List of conspiracy theories promoted by Donald Trump

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This article contains a list of conspiracy theories promoted by Donald Trump.[1][2][3]

Conspiracies[edit]

Commentaries[edit]

The flow of debunked or unproven conspiracy theories advanced by Trump have been commented on and made fun of by jounalists, cartoonists[21] and others.

See also[edit]

References[edit]

  1. ^ a b c d e f g h i j k l m n o Zeballos-Roig, Joseph; Haltiwanger, John; Kranz, Michal (October 9, 2019). "24 conspiracy theories Donald Trump has floated over the years". Business Insider. Retrieved May 14, 2020.
  2. ^ a b c d e f g h Bump, Philip (November 26, 2019). "President Trump loves conspiracy theories. Has he ever been right?". The Washington Post. Retrieved May 14, 2020.
  3. ^ a b c Shesgreen, Deirdre (December 16, 2019). "Donald Trump, Russia and Ukraine: Five conspiracy theories debunked". USA Today. Retrieved May 14, 2020.
  4. ^ Dearden, Lizzie (November 29, 2017). "Donald Trump retweets Britain First deputy leader's Islamophobic posts". The Independent. Retrieved May 14, 2020.
  5. ^ Matthews, Dylan (November 14, 2019). "#ClintonBodyCount and Jeffrey Epstein, explained". Vox. Retrieved May 14, 2020.
  6. ^ a b Nicholas, Peter (November 29, 2019). "Why Trump Loves—And Depends on—Conspiracy Theories". The Atlantic. Retrieved May 14, 2020.
  7. ^ Shuster, Simon; Bergengruen, Vera (October 3, 2019). "How Trump's Obsession With a Conspiracy Theory Led to the Impeachment Crisis". TIME. Retrieved May 14, 2020.
  8. ^ Benen, Steve (May 11, 2020). "The political significance of Trump's odd new conspiracy theory". MSNBC. Retrieved May 14, 2020.
  9. ^ "Trump, aides flirt with China lab coronavirus conspiracy theory". Al Jazeera. April 17, 2020. Retrieved May 14, 2020.
  10. ^ Oh, Inae (February 28, 2020). "Trump and His Allies Are Pushing an Outrageous Coronavirus Conspiracy Theory". Mother Jones. Retrieved May 14, 2020.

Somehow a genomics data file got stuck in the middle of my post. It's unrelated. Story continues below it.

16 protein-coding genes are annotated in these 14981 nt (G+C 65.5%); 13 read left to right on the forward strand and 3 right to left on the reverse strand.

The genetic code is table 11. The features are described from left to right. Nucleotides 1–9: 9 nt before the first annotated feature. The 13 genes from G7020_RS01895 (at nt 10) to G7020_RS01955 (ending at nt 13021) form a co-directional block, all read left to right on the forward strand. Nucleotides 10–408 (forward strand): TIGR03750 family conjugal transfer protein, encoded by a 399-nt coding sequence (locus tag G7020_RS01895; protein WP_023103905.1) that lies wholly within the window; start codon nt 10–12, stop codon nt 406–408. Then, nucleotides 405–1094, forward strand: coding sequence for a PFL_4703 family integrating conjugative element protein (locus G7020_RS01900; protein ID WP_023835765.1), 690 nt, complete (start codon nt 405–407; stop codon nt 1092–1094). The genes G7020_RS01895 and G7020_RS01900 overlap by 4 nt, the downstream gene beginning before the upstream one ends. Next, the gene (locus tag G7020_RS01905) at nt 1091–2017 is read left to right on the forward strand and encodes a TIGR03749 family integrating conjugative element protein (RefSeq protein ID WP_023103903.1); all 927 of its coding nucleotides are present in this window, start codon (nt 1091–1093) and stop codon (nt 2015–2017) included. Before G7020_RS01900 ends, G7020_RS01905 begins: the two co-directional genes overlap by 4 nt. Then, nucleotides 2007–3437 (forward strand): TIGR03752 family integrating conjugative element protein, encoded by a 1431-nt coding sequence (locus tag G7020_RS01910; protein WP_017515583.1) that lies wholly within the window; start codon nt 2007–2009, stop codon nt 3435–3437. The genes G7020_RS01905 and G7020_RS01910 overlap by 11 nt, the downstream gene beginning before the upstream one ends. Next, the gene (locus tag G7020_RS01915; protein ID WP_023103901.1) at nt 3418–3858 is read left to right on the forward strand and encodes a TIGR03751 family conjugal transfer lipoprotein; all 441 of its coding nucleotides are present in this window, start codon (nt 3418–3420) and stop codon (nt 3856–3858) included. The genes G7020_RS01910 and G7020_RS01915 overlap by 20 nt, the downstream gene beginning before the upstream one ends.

11. ^ Levin, Bess (February 27, 2020). "Trump Supporters Have a Predictably Insane Coronavirus Conspiracy Theory". Vanity Fair. Retrieved May 14, 2020.
  12. ^ Cillizza, Chris (February 14, 2020). "Donald Trump's 'Deep State' conspiracy theory just took a big hit". CNN Politics. Retrieved May 14, 2020.
  13. ^ Beggin, Riley (August 11, 2019). "Trump retweets conspiracy claiming Bill Clinton killed Jeffrey Epstein". Vox. Retrieved May 14, 2020.
  14. ^ Forgey, Quint (May 12, 2020). "Trump promotes conspiracy theory accusing TV show host of murder". Politico. Retrieved May 14, 2020.
  15. ^ https://thehill.com/homenews/media/499366-trump-ramps-up-twitter-push-on-unfounded-scarborough-conspiracy-theory
  16. ^ Kunzelman, Michael (February 9, 2020). "'QAnon' conspiracy theory creeps into mainstream politics". AP News. Retrieved May 14, 2020.
  17. ^ Calderone, Michael (January 8, 2017). "Trump Linked To Fox News' Bogus Seth Rich Story, Lawsuit Alleges". HuffPost. Retrieved May 16, 2020.
  18. ^ "'Obamagate': Fox News helping Trump turn conspiracy theory into 2020 version of Clinton's emails". May 19, 2020. Retrieved May 19, 2020.
  19. ^ "The absurd cynicism of 'Obamagate'". May 16, 2020. Retrieved May 19, 2020.
  20. ^ Corn, David (December 9, 2019). "Inspector General's Report Shows Trump's "Spygate" Conspiracy Theory Was the Real Hoax". Mother Jones. Retrieved May 16, 2020.
  21. ^ https://www.washingtonpost.com/opinions/2020/05/24/trump-has-peculiar-way-distancing/